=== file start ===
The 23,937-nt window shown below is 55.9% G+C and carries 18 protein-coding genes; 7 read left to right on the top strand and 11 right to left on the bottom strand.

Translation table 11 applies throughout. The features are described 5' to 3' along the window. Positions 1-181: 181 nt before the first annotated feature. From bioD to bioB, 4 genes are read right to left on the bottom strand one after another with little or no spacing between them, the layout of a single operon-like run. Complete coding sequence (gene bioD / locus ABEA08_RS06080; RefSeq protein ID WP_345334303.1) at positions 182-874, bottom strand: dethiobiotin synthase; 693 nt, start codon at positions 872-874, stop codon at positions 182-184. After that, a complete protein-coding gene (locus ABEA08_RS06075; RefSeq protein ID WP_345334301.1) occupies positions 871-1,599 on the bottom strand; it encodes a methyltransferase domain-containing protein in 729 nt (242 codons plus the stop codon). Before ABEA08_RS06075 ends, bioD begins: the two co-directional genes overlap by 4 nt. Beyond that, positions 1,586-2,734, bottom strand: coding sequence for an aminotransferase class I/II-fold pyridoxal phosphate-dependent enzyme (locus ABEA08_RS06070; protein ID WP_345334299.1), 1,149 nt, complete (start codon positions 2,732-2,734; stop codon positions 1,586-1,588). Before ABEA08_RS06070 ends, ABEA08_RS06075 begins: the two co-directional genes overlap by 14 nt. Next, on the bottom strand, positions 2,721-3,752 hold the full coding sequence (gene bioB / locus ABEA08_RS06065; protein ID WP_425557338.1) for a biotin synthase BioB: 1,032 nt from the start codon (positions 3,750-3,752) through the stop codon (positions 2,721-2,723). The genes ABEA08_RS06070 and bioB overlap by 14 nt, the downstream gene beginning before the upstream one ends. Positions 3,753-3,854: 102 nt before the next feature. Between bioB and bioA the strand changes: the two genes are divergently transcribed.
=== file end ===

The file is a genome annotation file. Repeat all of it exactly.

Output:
The 23,937-nt window shown below is 55.9% G+C and carries 18 protein-coding genes; 7 read left to right on the top strand and 11 right to left on the bottom strand.

Translation table 11 applies throughout. The features are described 5' to 3' along the window. Positions 1-181: 181 nt before the first annotated feature. From bioD to bioB, 4 genes are read right to left on the bottom strand one after another with little or no spacing between them, the layout of a single operon-like run. Complete coding sequence (gene bioD / locus ABEA08_RS06080; RefSeq protein ID WP_345334303.1) at positions 182-874, bottom strand: dethiobiotin synthase; 693 nt, start codon at positions 872-874, stop codon at positions 182-184. After that, a complete protein-coding gene (locus ABEA08_RS06075; RefSeq protein ID WP_345334301.1) occupies positions 871-1,599 on the bottom strand; it encodes a methyltransferase domain-containing protein in 729 nt (242 codons plus the stop codon). Before ABEA08_RS06075 ends, bioD begins: the two co-directional genes overlap by 4 nt. Beyond that, positions 1,586-2,734, bottom strand: coding sequence for an aminotransferase class I/II-fold pyridoxal phosphate-dependent enzyme (locus ABEA08_RS06070; protein ID WP_345334299.1), 1,149 nt, complete (start codon positions 2,732-2,734; stop codon positions 1,586-1,588). Before ABEA08_RS06070 ends, ABEA08_RS06075 begins: the two co-directional genes overlap by 14 nt. Next, on the bottom strand, positions 2,721-3,752 hold the full coding sequence (gene bioB / locus ABEA08_RS06065; protein ID WP_425557338.1) for a biotin synthase BioB: 1,032 nt from the start codon (positions 3,750-3,752) through the stop codon (positions 2,721-2,723). The genes ABEA08_RS06070 and bioB overlap by 14 nt, the downstream gene beginning before the upstream one ends. Positions 3,753-3,854: 102 nt before the next feature. Between bioB and bioA the strand changes: the two genes are divergently transcribed.